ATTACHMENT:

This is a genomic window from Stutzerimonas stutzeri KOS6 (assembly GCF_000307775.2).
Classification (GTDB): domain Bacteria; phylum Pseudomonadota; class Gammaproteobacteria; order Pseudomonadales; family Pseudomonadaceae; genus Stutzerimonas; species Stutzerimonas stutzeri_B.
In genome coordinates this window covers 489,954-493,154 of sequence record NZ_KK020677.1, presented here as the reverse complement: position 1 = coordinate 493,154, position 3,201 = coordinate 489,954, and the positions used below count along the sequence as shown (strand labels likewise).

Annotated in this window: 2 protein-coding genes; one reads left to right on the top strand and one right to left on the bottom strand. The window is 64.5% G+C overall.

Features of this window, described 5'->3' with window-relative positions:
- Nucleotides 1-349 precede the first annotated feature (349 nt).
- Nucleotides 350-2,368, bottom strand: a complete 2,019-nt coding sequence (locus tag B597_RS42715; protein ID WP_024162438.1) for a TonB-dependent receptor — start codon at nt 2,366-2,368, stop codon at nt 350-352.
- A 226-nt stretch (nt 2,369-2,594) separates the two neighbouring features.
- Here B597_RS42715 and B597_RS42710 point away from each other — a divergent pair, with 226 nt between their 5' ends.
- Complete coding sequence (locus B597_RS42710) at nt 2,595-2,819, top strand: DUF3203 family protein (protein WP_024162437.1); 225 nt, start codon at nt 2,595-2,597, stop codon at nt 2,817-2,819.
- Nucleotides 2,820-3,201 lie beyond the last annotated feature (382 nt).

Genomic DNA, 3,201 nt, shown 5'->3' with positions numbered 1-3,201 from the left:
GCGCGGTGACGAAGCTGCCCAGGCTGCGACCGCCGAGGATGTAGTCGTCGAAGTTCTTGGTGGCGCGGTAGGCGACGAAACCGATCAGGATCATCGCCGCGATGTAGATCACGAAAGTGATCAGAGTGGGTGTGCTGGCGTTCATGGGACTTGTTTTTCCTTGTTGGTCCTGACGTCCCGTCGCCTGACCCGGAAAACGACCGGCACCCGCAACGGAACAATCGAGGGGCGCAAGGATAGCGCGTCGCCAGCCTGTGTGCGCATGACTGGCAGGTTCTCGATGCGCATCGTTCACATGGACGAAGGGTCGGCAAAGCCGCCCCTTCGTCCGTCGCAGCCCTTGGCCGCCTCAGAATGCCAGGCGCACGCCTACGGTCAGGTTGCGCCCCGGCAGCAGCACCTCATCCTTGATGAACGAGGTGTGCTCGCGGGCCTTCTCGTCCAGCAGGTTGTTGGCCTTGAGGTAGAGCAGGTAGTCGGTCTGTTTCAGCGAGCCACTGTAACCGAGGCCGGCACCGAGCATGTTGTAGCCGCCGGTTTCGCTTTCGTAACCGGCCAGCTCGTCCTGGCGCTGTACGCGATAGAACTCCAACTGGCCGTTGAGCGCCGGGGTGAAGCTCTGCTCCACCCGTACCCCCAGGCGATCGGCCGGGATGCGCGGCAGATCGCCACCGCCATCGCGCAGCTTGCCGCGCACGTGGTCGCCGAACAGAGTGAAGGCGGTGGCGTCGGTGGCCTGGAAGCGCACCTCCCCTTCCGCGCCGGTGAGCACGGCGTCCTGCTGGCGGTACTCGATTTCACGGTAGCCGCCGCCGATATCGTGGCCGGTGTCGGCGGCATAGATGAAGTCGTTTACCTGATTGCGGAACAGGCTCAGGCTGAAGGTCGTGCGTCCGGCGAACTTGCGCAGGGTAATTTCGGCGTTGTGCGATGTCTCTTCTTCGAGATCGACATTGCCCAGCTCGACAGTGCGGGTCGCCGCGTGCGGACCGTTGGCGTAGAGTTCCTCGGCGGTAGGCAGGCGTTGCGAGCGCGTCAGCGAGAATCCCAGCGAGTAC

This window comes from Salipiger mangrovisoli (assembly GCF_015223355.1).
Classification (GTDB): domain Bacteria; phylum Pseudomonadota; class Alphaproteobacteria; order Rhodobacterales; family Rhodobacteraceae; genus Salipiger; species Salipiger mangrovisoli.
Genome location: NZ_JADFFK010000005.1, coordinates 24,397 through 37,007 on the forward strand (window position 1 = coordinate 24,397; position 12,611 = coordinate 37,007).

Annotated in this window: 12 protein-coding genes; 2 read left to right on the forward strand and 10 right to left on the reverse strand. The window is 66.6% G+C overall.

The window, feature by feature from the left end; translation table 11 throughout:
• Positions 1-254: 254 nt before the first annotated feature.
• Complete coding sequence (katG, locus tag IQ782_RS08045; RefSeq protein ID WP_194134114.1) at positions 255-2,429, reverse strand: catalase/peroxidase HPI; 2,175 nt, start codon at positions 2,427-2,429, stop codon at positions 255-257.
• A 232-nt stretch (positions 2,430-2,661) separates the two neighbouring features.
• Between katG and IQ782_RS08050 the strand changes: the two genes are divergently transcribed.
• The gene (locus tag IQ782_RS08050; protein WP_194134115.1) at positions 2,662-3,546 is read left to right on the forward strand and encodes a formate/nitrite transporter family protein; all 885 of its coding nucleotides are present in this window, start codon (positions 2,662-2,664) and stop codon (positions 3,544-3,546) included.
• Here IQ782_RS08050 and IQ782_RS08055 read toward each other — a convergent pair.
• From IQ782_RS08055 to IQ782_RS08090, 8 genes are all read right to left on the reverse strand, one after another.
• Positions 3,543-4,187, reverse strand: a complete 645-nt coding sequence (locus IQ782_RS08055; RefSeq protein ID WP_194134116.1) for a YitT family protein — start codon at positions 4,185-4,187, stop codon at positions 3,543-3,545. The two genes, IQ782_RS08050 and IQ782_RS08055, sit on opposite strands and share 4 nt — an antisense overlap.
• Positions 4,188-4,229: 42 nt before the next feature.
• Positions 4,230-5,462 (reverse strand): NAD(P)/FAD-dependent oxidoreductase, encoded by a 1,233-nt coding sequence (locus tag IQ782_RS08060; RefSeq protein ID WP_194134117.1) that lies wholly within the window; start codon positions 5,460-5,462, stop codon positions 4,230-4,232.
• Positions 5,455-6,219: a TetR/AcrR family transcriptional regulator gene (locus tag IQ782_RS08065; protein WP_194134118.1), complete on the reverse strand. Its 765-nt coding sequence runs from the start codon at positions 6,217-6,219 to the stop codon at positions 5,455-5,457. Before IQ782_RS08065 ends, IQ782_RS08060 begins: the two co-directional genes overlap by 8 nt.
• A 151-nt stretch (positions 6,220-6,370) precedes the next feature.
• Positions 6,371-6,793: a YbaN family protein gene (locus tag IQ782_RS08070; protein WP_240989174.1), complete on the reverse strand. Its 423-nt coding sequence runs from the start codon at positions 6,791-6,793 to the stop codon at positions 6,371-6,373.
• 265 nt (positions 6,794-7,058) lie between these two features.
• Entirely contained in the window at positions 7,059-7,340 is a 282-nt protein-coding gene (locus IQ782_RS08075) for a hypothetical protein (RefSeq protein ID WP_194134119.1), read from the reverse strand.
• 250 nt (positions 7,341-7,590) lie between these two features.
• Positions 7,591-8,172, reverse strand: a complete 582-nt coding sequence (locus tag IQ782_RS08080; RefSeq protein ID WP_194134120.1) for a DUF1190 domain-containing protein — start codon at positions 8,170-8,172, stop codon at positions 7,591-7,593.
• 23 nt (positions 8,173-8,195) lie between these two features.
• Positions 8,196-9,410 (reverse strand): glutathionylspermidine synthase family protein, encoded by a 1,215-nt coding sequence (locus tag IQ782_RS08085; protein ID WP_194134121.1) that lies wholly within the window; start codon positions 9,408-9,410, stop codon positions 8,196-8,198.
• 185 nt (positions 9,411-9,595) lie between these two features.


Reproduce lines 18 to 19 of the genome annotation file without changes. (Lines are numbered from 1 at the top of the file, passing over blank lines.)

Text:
The window, feature by feature from the left end; translation table 11 throughout:
• Positions 1-254: 254 nt before the first annotated feature.